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Finding and using Disease and Phenotype Ontologies


These materials are under construction and incomplete.


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What is delivered as part of the course

Description: An introduction to the landscape of disease and phenotype terminologies and ontologies, and how they can be used to add value to your analysis.

Learning objectives


Additional materials and resources


Major disease and phenotype ontologies that are available

A landscape analysis of major disease and phenotype ontologies that are currently available is here (also available in Zenodo here).

Decide which phenotype or disease ontology to use for different use cases

Different ontologies are build for different purposes and were created for various reasons. For example, some ontologies are built for text mining purposes, some are built for annotating data and downstream computational analysis.

The unified phenotype ontology (uPheno) aggregates species-specific phenotype ontologies into a unified resource. Several species-specific phenotype ontologies exist, such as the Human Phenotype Ontology, Mammalian Phenotype Ontology ( and many more.

Similarly to the phenotype ontologies, there are many disease ontologies that exist that are specific to certain areas of diseases, such as infectious diseases (e.g. Infectious Disease Ontology), cancer (e.g. National Cancer Institute Thesaurus), rare diseases (e.g. Orphanet), etc.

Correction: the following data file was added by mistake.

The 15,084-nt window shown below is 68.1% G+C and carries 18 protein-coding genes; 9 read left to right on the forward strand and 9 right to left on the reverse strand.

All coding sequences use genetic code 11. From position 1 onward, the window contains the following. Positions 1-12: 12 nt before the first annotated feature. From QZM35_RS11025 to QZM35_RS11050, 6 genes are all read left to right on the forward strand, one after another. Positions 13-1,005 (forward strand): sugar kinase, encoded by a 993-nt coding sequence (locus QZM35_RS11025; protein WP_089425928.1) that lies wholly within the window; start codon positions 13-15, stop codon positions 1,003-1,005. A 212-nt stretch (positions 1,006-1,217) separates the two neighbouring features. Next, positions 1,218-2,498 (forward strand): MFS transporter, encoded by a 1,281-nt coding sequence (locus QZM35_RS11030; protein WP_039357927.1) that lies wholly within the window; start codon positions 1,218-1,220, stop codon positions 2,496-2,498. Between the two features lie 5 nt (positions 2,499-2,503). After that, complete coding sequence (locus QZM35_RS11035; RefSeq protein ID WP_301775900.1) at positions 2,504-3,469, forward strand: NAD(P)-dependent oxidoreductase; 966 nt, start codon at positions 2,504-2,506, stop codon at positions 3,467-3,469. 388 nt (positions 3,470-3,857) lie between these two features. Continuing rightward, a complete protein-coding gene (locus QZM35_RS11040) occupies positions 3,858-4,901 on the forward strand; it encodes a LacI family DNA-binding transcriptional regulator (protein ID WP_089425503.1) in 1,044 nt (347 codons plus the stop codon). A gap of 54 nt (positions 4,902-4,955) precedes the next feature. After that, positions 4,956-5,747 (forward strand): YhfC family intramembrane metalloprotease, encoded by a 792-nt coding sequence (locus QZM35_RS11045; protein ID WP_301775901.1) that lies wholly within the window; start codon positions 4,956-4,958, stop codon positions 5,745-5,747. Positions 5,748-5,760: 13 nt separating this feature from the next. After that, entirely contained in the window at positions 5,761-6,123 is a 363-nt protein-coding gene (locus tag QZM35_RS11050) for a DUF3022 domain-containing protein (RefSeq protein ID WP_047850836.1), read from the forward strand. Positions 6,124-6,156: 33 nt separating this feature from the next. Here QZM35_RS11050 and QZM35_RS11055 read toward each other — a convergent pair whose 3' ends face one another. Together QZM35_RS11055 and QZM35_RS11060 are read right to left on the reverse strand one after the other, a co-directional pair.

In addition, there are several more general disease ontologies, such as the Mondo Disease Ontology, the Human Disease Ontology (DO), SNOMED, etc.

Different disease ontologies may be built for different purposes; for example, ontologies like Mondo and DO are intended to be used for classifying data, and downstream computational analyses. Some terminologies are used for indexing purposes, such as International classification of Diseases (ICD). ICD-11 is intended for indexing medical encounters for the purposes of billing and coding. Some of the disease ontologies listed on the landscape contain terms that define diseases, such as Ontology for General Medical Sciences (OGMS) are upper-level ontologies and are intended for integration with other ontologies.

When deciding on which phenotype or disease ontology to use, some things to consider:

  • Do you need a more specific ontology, such as a species-specific ontology, or do you need a more general ontology that is cross-species or covers more aspects of diseases?
  • Is the ontology open and free to use?
  • Does the description of the ontology describe it's intended use? For example, some ontologies are built for text mining purposes, some are built for annotating data and downstream computational analysis.
  • Is the ontology actively maintained?
  • Does the ontology contain the terms you need? If not, is there a mechanism to request changes and new terms and are the ontology developers responsive to change requests on their tracker?
  • Is the ontology widely used by the community? You can check things like active contributors on GitHub, usages described on the OBO Foundry page (for example, published papers and citations.

Understand how to leverage disease and phenotype ontologies for advanced data analytics

How to integrate other data